, famous as a Neanderthal
burial site that has given us an insight into their culture. One man buried at Shanidar was in his thirties to forties, but had a severe probably congenital
defect of the arm, and had suffered blinding damage to one of his eyes. It was impossible that he could ever have survived without being helped by his tribe.
Furthermore, his neatly laid out burial site was strewn with flowers of numerous species; pollen analysis enabled them to be identified, and they were all found to be known medicinal herbs. It is surmised that Shanidar IV, as he is known, was a shaman or wise man. The rites suggest some kind of religious belief.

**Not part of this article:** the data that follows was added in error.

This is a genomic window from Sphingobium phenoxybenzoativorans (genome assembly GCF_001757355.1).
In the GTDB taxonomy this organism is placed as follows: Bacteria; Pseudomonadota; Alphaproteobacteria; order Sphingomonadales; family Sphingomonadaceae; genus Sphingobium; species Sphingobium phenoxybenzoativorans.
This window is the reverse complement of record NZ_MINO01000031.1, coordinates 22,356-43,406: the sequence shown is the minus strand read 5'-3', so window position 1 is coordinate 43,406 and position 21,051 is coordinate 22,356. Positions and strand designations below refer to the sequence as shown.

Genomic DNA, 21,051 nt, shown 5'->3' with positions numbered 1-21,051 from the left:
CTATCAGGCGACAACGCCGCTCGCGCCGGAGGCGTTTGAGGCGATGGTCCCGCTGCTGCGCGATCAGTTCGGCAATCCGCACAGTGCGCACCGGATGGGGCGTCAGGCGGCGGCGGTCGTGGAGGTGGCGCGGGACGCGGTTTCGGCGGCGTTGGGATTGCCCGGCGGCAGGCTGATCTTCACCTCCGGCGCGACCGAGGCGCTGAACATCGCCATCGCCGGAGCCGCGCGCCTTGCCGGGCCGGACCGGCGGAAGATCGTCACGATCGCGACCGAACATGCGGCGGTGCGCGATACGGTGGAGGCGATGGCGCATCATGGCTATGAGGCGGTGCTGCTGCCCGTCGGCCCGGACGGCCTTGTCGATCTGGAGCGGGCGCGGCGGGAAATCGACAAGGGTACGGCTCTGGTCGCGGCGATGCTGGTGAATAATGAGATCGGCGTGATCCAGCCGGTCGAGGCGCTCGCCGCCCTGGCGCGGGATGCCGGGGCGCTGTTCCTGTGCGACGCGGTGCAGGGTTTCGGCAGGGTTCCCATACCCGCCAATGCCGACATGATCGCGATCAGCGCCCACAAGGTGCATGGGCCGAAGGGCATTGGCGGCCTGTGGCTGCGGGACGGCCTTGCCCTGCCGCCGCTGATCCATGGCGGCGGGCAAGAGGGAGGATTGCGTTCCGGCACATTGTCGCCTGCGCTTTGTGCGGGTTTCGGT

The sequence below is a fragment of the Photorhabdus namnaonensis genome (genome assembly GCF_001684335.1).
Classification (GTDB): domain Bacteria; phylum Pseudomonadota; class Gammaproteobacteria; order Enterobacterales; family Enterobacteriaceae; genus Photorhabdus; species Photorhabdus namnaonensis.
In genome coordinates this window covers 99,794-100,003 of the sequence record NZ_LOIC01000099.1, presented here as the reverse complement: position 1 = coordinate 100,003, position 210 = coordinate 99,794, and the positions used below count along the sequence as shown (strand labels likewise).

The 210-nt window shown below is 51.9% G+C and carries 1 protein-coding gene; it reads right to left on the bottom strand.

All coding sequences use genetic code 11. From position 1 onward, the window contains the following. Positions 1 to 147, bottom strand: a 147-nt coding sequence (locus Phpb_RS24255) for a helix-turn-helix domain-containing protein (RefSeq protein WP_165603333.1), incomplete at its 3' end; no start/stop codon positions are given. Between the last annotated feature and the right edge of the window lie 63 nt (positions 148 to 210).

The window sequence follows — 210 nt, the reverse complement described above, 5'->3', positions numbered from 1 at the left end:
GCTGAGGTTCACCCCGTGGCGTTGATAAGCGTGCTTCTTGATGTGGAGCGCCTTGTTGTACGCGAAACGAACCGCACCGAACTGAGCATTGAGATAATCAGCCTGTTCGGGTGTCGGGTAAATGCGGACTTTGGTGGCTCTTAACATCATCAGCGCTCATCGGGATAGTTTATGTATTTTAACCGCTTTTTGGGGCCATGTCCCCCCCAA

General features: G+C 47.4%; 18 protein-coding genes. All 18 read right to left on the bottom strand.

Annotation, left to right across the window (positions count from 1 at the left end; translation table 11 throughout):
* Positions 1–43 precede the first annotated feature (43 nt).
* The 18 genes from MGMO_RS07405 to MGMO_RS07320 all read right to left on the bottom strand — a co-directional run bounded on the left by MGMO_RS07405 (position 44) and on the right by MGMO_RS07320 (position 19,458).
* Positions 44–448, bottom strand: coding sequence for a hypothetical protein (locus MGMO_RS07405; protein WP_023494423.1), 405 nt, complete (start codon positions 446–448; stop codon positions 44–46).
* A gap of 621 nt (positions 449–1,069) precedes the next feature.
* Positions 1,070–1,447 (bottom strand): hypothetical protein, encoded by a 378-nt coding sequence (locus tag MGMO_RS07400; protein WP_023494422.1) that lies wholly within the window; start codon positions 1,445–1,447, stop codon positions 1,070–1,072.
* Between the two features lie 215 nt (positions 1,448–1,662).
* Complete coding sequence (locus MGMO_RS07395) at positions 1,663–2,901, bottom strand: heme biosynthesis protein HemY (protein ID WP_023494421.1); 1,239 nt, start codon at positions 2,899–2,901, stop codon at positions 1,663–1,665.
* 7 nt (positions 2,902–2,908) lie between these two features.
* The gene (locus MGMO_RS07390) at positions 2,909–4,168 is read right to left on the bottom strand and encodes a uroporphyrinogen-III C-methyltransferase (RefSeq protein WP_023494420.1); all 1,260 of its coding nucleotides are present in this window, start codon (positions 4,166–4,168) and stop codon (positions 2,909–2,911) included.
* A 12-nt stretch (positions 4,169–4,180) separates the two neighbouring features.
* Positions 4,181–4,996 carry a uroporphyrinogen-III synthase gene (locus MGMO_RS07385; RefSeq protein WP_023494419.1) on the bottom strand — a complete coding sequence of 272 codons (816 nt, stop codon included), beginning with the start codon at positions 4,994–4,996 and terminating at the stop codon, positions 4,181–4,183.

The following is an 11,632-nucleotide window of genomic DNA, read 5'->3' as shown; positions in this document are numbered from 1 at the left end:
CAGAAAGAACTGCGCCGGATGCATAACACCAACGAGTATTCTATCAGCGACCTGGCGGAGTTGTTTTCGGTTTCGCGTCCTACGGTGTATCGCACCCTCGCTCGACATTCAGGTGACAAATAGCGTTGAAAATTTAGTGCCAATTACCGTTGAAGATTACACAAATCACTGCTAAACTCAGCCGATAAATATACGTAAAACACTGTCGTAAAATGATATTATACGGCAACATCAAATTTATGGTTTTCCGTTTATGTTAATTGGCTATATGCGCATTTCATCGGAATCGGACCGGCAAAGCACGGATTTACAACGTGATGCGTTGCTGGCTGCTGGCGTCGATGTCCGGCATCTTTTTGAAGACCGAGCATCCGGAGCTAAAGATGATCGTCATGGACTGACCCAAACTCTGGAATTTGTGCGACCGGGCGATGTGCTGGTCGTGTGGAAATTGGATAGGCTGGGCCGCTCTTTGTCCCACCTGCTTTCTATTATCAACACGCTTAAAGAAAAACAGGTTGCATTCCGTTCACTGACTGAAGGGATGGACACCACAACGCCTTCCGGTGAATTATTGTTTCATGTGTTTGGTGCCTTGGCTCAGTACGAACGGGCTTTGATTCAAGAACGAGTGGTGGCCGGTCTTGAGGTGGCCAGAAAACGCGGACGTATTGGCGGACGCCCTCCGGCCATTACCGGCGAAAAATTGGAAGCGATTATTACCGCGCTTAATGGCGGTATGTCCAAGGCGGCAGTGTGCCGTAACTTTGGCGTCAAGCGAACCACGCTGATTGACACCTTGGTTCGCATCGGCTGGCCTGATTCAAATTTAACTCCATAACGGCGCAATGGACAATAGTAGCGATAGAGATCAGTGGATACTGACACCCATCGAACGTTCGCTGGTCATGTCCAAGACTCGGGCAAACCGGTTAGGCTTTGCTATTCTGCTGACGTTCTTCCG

Shanidar Cave was excavated by Ralph Solecki in 1960 and later studied by Erik Trinkaus. The pollen result was published by Solecki in 1975. Nine individuals were found, four of them being deliberate burials. The site dates to about 60 000 years BP.
In 1999 the archaeozoologist Jeffrey Sommer proposed an alternative explanation for the distribution of pollen: it could have been caused by the burrowing of a rodent called the Persian jird. However, the existence of the crippled elderly (for that time) Neanderthal man remains.